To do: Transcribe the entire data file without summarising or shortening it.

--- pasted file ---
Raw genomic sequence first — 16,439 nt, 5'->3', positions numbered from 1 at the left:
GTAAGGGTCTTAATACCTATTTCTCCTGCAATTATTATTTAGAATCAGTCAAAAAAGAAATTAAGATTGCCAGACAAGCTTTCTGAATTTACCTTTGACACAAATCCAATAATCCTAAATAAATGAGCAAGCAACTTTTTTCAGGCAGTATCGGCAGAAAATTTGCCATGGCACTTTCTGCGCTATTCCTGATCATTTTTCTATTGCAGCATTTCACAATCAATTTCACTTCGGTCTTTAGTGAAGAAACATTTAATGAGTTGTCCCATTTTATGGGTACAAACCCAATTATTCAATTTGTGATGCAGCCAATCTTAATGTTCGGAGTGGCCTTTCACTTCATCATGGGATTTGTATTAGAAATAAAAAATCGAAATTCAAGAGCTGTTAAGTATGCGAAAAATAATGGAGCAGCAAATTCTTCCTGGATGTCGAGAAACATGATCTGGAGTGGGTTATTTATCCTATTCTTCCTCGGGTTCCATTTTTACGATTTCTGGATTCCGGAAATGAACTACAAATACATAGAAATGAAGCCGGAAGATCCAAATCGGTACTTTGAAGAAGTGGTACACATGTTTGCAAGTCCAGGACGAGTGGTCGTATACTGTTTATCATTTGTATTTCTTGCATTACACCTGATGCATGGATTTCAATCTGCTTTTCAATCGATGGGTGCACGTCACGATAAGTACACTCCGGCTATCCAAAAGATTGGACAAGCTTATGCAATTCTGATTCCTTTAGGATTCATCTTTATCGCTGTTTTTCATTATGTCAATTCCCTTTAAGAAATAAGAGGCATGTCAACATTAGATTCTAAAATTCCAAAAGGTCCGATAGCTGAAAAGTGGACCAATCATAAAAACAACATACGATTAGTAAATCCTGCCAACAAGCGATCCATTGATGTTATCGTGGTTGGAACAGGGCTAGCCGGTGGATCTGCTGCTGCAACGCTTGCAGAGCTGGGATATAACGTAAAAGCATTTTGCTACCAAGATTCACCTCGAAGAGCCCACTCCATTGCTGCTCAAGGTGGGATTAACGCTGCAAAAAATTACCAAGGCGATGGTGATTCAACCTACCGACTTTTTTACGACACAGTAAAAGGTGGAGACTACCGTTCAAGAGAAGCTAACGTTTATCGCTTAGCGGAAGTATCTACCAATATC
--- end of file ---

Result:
Raw genomic sequence first — 16,439 nt, 5'->3', positions numbered from 1 at the left:
GTAAGGGTCTTAATACCTATTTCTCCTGCAATTATTATTTAGAATCAGTCAAAAAAGAAATTAAGATTGCCAGACAAGCTTTCTGAATTTACCTTTGACACAAATCCAATAATCCTAAATAAATGAGCAAGCAACTTTTTTCAGGCAGTATCGGCAGAAAATTTGCCATGGCACTTTCTGCGCTATTCCTGATCATTTTTCTATTGCAGCATTTCACAATCAATTTCACTTCGGTCTTTAGTGAAGAAACATTTAATGAGTTGTCCCATTTTATGGGTACAAACCCAATTATTCAATTTGTGATGCAGCCAATCTTAATGTTCGGAGTGGCCTTTCACTTCATCATGGGATTTGTATTAGAAATAAAAAATCGAAATTCAAGAGCTGTTAAGTATGCGAAAAATAATGGAGCAGCAAATTCTTCCTGGATGTCGAGAAACATGATCTGGAGTGGGTTATTTATCCTATTCTTCCTCGGGTTCCATTTTTACGATTTCTGGATTCCGGAAATGAACTACAAATACATAGAAATGAAGCCGGAAGATCCAAATCGGTACTTTGAAGAAGTGGTACACATGTTTGCAAGTCCAGGACGAGTGGTCGTATACTGTTTATCATTTGTATTTCTTGCATTACACCTGATGCATGGATTTCAATCTGCTTTTCAATCGATGGGTGCACGTCACGATAAGTACACTCCGGCTATCCAAAAGATTGGACAAGCTTATGCAATTCTGATTCCTTTAGGATTCATCTTTATCGCTGTTTTTCATTATGTCAATTCCCTTTAAGAAATAAGAGGCATGTCAACATTAGATTCTAAAATTCCAAAAGGTCCGATAGCTGAAAAGTGGACCAATCATAAAAACAACATACGATTAGTAAATCCTGCCAACAAGCGATCCATTGATGTTATCGTGGTTGGAACAGGGCTAGCCGGTGGATCTGCTGCTGCAACGCTTGCAGAGCTGGGATATAACGTAAAAGCATTTTGCTACCAAGATTCACCTCGAAGAGCCCACTCCATTGCTGCTCAAGGTGGGATTAACGCTGCAAAAAATTACCAAGGCGATGGTGATTCAACCTACCGACTTTTTTACGACACAGTAAAAGGTGGAGACTACCGTTCAAGAGAAGCTAACGTTTATCGCTTAGCGGAAGTATCTACCAATATC